There is no one-type of leader. Not even a small set of types of leaders. But defining them as LSTKs and GELs makes all the sense to me and has been useful over the years.
As I watched a video where Simon Sinek speaks about Introvert Leaders, you can find it here, I was reminded of some concepts I wrote about some time ago. Let me share a bit of it with you.
Leadership is a group phenomenon. Any group will look for a leader, either formal or informal, either temporary or permanent, but in every situation, a group or a team or a people will look for someone to follow. Leadership is not a character trait, nor a learned skill, nor a method or a set of behaviors. Leadership is a kind of relationship that is always sought by groups and leaders. And there are probably thousands of types of leaders. Leadership is too complex and depends on so many details — just as any complex relationship, especially a group relationship — that it is very limitative and naïve to believe we can categorize them in a shortlist of types. But we can look into some concepts of psychology and analyze a few traits in different leaders — or a few traits in the relationships of leadership between leaders and followers. Of course, all of what I have said is pretty much controversial and expresses my beliefs and studies over the years.
So, there’s this kind of leader that we can call a ‘Leader-that-is-supposed-to-know’ (LSTK). This is actually the first kind of leader we encounter in our lives. As we come out of our warm and forgiving mother’s womb to face the dark disappointing frustrations of reality, we are vulnerable and ignorant. We look to our parents for guidance. They are the ones who will tell you what to do, what are the dangers, and the protocols, our rights, and our responsibilities. They are the ones ‘supposed-to-know’. They are our first leaders and our first LSTKs. We obey them implicitly and they are the examples we follow and the sculptors of our early behaviors. When we grow up, we are sometimes tempted to look for these kinds of leaders again. Individuals who will overcome our vulnerabilities at any time and who will be able to tell us here and there what we should do and how we should behave. Some leaders will in fact believe this should be their main role: know what each follower should do and demand it of them — sometimes reprimanding them for not knowing in advance what they should do. Treating their followers like children, they still get frustrated when others don’t act as adults themselves. This replication of a parent-child relationship in a workplace or other adult environment is considerably misguided. It is generally a tragic mistake from both leaders and followers, and for both leaders and followers.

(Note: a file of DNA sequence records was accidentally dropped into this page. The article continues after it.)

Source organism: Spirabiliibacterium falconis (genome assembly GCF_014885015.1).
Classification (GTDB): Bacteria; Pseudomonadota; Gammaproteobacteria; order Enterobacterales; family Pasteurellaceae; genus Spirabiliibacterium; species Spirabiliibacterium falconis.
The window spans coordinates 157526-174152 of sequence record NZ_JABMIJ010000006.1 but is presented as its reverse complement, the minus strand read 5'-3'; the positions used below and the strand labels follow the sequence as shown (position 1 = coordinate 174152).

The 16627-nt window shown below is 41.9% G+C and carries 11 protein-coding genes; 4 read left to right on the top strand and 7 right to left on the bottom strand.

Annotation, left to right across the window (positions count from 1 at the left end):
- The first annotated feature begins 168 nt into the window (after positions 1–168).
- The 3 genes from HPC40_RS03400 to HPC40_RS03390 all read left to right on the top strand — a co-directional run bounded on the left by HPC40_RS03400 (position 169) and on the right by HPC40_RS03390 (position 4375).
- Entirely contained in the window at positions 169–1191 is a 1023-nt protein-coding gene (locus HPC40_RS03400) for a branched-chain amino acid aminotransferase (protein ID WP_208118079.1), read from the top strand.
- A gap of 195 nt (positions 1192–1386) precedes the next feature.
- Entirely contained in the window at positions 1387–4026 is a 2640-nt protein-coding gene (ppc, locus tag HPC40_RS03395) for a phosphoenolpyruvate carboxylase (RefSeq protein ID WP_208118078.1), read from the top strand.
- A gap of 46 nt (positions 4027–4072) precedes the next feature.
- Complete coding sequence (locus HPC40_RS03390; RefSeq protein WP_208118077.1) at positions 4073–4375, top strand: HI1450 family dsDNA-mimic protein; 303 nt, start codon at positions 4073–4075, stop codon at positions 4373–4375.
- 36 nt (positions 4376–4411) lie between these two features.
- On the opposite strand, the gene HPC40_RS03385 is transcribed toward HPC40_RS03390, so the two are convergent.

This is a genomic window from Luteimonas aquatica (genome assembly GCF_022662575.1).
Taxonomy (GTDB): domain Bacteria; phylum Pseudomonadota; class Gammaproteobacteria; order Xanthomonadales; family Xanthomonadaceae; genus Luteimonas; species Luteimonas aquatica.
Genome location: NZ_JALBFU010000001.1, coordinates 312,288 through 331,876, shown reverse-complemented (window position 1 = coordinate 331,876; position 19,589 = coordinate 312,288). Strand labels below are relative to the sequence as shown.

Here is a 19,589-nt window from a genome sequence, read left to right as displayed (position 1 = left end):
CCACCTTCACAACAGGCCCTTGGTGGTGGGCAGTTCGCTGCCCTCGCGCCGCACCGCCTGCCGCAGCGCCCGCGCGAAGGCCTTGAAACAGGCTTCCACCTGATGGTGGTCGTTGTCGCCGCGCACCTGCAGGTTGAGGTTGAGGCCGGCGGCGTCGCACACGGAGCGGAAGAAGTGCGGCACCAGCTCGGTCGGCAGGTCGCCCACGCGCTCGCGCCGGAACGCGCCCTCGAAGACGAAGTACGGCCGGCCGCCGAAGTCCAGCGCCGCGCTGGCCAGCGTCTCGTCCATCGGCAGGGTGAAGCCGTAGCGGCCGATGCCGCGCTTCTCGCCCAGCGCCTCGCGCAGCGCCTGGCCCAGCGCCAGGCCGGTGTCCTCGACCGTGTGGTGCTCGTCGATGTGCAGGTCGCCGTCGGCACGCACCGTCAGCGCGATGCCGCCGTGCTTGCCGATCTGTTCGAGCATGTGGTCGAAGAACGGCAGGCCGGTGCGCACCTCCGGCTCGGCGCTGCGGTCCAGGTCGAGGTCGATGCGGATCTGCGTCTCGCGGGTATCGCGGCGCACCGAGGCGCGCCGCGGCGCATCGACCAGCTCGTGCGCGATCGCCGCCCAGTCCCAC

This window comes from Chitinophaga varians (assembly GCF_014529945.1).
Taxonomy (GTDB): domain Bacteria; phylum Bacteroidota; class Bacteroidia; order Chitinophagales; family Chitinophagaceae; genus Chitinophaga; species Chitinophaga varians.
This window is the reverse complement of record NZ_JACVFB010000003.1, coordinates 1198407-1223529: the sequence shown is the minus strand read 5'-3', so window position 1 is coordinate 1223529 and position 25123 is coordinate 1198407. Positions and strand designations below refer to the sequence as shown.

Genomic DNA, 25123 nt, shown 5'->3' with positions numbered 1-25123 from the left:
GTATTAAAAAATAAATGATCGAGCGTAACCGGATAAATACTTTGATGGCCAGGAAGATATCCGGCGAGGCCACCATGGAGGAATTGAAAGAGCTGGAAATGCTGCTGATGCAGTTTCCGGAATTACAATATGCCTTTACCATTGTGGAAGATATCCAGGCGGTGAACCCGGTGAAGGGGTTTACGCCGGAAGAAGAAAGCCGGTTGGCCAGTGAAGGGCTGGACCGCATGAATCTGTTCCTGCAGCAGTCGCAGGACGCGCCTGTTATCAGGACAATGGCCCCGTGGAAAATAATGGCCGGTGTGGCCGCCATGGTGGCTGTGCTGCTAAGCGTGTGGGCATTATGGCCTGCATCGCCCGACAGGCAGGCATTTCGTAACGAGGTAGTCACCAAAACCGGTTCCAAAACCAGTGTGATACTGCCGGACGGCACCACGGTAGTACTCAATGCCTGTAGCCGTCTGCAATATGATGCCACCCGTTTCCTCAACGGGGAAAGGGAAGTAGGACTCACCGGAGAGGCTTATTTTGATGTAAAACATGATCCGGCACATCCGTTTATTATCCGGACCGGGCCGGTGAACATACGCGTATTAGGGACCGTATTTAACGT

There is another kind of leader we can call the ‘Good-enough Leader’ (GEL). Contrary to our superficial infantile assessment, a good mother or father is not simply an adult ‘supposed-to-know’, is not simply someone who knows what we are supposed to do and demands it of us. A ‘Good-enough’ mother has a much more comprehensive role — she is able to contain anguish and anxiety, to support the efforts of the baby to fend for his/herself, and most important of all be able to convey to the baby a positive self-image — in summary, one of Love. A ‘Good-enough Leader’, as a ‘Good-enough Mother’, does not assume knowing everything nor what a follower should or not do every time. A GEL will help the followers to develop their own roles and support them in their efforts to grow and assume responsibilities themselves. Doing this, the GEL incurs a daunting risk: he/she will have to face the unrealistic expectations of the followers who may want determination, orders, no pain or responsibility, magic solutions to all problems, success in all situations.
These unrealistic expectations are a major trap we followers must be aware of as we choose our leaders. It is easy to be fooled or pushed into relationships characterized by LSTK leadership — after all, it may be convenient at an earlier time to receive clear-cut orders on what to do, and be able to always know who to follow. But it is a fools’ errand. In the end, a GEL will be a much more effective and complete leader, even though his/her style may be more uncomfortable and sophisticated at times — avoiding the temptations of simple but self-defeating or basically wrong top-down decisions.
Thinking about LSTKs and GELs has been useful to me over the years as I have to decide how and why to follow this or that leader, and how to help this or that leader or follower. It is the following that makes a leader powerful and so deciding on who and why to follow someone is deciding to whom I will give my power to. And that’s a major responsibility. Followers are not free of responsibility in these relationships at any time. The economy of power exists, and it is everywhere — as there are costs and benefits in any relationship. The less illuded we are about that, the better.